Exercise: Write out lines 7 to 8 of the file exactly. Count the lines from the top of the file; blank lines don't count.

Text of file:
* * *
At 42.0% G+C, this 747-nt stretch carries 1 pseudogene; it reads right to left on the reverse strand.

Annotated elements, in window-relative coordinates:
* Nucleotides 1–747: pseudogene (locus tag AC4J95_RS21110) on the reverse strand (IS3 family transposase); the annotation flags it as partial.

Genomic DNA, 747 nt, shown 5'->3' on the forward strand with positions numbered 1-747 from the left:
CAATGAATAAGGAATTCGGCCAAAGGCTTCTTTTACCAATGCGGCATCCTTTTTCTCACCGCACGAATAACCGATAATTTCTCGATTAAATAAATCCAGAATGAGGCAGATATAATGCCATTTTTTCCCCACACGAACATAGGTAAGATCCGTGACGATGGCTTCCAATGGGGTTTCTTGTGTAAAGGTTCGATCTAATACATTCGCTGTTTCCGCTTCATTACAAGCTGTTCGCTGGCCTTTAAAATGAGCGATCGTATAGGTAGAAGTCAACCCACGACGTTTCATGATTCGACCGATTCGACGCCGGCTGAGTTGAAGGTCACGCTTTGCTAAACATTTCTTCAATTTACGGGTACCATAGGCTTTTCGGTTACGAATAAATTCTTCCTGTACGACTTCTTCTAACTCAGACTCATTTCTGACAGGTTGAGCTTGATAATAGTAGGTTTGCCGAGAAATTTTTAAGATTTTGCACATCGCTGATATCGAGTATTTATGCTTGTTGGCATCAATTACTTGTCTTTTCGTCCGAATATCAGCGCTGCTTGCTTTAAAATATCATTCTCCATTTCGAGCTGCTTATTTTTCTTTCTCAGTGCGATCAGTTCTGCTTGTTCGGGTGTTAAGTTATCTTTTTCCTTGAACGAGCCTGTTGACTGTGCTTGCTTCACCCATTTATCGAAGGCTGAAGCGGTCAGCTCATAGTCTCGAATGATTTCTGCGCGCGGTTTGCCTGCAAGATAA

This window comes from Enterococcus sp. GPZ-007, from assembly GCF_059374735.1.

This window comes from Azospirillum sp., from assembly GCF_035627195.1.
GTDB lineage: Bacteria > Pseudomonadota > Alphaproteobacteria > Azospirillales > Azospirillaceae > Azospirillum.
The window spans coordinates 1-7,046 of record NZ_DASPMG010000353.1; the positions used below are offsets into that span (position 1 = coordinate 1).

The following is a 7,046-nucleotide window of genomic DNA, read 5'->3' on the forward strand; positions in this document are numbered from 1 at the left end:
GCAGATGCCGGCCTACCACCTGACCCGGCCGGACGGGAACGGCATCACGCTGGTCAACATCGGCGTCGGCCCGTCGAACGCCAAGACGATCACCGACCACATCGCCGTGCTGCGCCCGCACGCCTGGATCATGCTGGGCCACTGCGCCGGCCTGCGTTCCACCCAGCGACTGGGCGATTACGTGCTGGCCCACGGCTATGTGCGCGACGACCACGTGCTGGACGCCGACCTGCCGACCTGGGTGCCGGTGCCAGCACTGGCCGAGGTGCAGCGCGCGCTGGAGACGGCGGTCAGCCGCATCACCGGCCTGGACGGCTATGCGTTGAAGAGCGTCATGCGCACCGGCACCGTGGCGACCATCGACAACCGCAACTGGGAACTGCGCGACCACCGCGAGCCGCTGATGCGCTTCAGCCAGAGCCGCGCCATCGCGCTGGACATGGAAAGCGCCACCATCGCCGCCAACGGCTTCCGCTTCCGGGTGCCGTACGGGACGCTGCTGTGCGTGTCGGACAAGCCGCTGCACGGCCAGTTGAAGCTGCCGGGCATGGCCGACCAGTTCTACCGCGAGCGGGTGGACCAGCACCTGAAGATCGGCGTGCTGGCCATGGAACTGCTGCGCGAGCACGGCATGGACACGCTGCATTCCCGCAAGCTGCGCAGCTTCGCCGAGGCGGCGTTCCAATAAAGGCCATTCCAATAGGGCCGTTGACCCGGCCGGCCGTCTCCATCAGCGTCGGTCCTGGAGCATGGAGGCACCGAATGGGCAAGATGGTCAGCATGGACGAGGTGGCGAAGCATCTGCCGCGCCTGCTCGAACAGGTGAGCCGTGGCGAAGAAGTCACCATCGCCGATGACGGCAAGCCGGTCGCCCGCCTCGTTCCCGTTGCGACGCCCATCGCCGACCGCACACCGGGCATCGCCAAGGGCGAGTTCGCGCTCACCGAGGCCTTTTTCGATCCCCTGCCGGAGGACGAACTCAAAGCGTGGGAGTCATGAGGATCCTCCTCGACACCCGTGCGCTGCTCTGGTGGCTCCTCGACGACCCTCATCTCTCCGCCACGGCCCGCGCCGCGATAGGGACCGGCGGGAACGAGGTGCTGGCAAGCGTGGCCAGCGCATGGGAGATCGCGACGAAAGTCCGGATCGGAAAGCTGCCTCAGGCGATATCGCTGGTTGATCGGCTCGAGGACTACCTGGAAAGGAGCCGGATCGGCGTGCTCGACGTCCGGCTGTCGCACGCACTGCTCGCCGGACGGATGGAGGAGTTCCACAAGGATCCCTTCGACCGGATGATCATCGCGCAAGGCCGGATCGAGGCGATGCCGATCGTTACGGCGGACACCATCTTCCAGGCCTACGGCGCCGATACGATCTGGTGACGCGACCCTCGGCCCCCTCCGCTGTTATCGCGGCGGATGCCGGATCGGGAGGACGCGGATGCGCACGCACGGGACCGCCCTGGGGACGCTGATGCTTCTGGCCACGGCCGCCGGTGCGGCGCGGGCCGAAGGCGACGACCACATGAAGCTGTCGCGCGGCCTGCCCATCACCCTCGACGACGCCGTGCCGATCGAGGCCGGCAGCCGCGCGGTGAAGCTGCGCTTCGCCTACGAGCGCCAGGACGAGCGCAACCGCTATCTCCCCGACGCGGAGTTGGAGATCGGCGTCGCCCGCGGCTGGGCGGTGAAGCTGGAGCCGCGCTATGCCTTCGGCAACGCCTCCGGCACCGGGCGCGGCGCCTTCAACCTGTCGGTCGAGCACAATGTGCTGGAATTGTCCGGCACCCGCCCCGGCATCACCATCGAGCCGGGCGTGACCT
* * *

This window comes from Azospirillum sp., from assembly GCF_035627195.1.
GTDB lineage: Bacteria > Pseudomonadota > Alphaproteobacteria > Azospirillales > Azospirillaceae > Azospirillum.